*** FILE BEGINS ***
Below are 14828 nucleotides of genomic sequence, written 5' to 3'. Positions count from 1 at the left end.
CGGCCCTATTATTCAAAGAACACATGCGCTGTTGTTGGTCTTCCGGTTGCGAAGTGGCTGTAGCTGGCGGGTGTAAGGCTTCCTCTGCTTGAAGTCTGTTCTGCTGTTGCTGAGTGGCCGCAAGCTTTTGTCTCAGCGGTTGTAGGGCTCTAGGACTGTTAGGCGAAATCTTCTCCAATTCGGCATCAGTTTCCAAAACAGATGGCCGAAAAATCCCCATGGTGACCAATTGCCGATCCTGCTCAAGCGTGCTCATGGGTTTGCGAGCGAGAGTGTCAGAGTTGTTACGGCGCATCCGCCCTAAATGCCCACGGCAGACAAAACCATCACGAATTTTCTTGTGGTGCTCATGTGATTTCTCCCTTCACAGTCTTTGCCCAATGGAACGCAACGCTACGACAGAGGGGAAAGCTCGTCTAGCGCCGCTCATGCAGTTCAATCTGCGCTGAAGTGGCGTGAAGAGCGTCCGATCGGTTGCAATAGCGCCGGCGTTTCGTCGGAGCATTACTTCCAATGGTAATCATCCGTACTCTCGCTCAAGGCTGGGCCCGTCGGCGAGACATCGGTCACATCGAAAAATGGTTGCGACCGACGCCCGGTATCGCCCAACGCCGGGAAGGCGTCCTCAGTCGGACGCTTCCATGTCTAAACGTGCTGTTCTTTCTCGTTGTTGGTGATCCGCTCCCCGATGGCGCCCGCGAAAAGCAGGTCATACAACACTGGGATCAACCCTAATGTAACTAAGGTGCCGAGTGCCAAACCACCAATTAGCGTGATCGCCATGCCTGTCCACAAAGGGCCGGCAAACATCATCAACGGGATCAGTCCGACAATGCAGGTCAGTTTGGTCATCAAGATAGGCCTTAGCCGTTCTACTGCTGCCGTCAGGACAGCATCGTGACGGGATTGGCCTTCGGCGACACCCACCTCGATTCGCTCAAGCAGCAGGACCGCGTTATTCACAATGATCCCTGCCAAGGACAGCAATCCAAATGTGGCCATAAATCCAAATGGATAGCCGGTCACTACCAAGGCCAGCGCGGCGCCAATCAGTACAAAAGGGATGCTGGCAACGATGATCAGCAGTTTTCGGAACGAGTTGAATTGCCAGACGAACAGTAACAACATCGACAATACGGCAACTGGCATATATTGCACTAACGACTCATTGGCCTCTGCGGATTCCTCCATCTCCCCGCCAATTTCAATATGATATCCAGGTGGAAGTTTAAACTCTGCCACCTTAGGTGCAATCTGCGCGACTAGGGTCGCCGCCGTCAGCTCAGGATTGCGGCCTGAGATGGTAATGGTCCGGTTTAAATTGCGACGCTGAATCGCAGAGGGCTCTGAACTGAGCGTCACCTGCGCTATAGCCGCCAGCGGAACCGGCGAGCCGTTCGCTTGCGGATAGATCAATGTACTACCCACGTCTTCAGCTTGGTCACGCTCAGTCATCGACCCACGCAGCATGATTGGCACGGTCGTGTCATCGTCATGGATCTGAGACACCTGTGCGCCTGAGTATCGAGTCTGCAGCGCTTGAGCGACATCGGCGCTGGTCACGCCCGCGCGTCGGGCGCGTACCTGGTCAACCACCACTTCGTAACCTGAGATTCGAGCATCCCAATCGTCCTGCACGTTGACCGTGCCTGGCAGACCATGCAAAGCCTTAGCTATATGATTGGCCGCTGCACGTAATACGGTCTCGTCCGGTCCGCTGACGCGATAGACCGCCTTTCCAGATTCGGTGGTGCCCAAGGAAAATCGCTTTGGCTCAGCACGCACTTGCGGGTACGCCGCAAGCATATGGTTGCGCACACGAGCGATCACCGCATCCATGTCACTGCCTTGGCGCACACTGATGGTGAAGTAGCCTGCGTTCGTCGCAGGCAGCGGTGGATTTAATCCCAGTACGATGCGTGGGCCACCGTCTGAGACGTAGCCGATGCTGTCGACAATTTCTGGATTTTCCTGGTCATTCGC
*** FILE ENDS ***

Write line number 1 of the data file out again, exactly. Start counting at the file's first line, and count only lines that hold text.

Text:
Below are 14828 nucleotides of genomic sequence, written 5' to 3'. Positions count from 1 at the left end.